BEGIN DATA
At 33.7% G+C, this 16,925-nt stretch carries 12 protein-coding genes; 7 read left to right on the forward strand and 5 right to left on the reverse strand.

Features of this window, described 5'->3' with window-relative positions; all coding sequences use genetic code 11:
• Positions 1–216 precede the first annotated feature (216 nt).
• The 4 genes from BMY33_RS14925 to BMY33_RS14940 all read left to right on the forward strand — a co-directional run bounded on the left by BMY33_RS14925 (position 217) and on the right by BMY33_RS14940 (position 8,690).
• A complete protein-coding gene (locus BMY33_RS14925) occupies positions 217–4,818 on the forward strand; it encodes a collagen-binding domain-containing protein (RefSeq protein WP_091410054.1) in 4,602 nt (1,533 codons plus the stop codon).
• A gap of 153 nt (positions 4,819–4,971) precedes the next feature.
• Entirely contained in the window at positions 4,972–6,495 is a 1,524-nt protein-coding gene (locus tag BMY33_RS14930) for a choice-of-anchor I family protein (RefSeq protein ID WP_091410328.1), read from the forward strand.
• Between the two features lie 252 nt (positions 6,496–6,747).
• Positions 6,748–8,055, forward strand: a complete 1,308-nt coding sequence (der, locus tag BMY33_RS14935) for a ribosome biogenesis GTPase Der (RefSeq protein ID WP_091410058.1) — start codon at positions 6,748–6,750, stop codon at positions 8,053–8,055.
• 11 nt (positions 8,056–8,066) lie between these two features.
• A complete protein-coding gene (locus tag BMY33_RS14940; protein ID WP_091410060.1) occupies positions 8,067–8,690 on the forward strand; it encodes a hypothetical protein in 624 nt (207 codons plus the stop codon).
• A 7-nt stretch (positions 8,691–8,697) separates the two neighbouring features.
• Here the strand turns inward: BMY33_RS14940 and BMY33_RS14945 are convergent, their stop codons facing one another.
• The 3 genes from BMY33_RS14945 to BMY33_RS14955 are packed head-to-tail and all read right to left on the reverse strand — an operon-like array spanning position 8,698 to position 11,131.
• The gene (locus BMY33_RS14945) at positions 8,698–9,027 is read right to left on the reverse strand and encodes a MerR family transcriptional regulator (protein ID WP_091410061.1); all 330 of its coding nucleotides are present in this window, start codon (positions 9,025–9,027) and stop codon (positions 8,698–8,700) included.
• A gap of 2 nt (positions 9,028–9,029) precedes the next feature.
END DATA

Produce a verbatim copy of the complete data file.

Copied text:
At 33.7% G+C, this 16,925-nt stretch carries 12 protein-coding genes; 7 read left to right on the forward strand and 5 right to left on the reverse strand.

Features of this window, described 5'->3' with window-relative positions; all coding sequences use genetic code 11:
• Positions 1–216 precede the first annotated feature (216 nt).
• The 4 genes from BMY33_RS14925 to BMY33_RS14940 all read left to right on the forward strand — a co-directional run bounded on the left by BMY33_RS14925 (position 217) and on the right by BMY33_RS14940 (position 8,690).
• A complete protein-coding gene (locus BMY33_RS14925) occupies positions 217–4,818 on the forward strand; it encodes a collagen-binding domain-containing protein (RefSeq protein WP_091410054.1) in 4,602 nt (1,533 codons plus the stop codon).
• A gap of 153 nt (positions 4,819–4,971) precedes the next feature.
• Entirely contained in the window at positions 4,972–6,495 is a 1,524-nt protein-coding gene (locus tag BMY33_RS14930) for a choice-of-anchor I family protein (RefSeq protein ID WP_091410328.1), read from the forward strand.
• Between the two features lie 252 nt (positions 6,496–6,747).
• Positions 6,748–8,055, forward strand: a complete 1,308-nt coding sequence (der, locus tag BMY33_RS14935) for a ribosome biogenesis GTPase Der (RefSeq protein ID WP_091410058.1) — start codon at positions 6,748–6,750, stop codon at positions 8,053–8,055.
• 11 nt (positions 8,056–8,066) lie between these two features.
• A complete protein-coding gene (locus tag BMY33_RS14940; protein ID WP_091410060.1) occupies positions 8,067–8,690 on the forward strand; it encodes a hypothetical protein in 624 nt (207 codons plus the stop codon).
• A 7-nt stretch (positions 8,691–8,697) separates the two neighbouring features.
• Here the strand turns inward: BMY33_RS14940 and BMY33_RS14945 are convergent, their stop codons facing one another.
• The 3 genes from BMY33_RS14945 to BMY33_RS14955 are packed head-to-tail and all read right to left on the reverse strand — an operon-like array spanning position 8,698 to position 11,131.
• The gene (locus BMY33_RS14945) at positions 8,698–9,027 is read right to left on the reverse strand and encodes a MerR family transcriptional regulator (protein ID WP_091410061.1); all 330 of its coding nucleotides are present in this window, start codon (positions 9,025–9,027) and stop codon (positions 8,698–8,700) included.
• A gap of 2 nt (positions 9,028–9,029) precedes the next feature.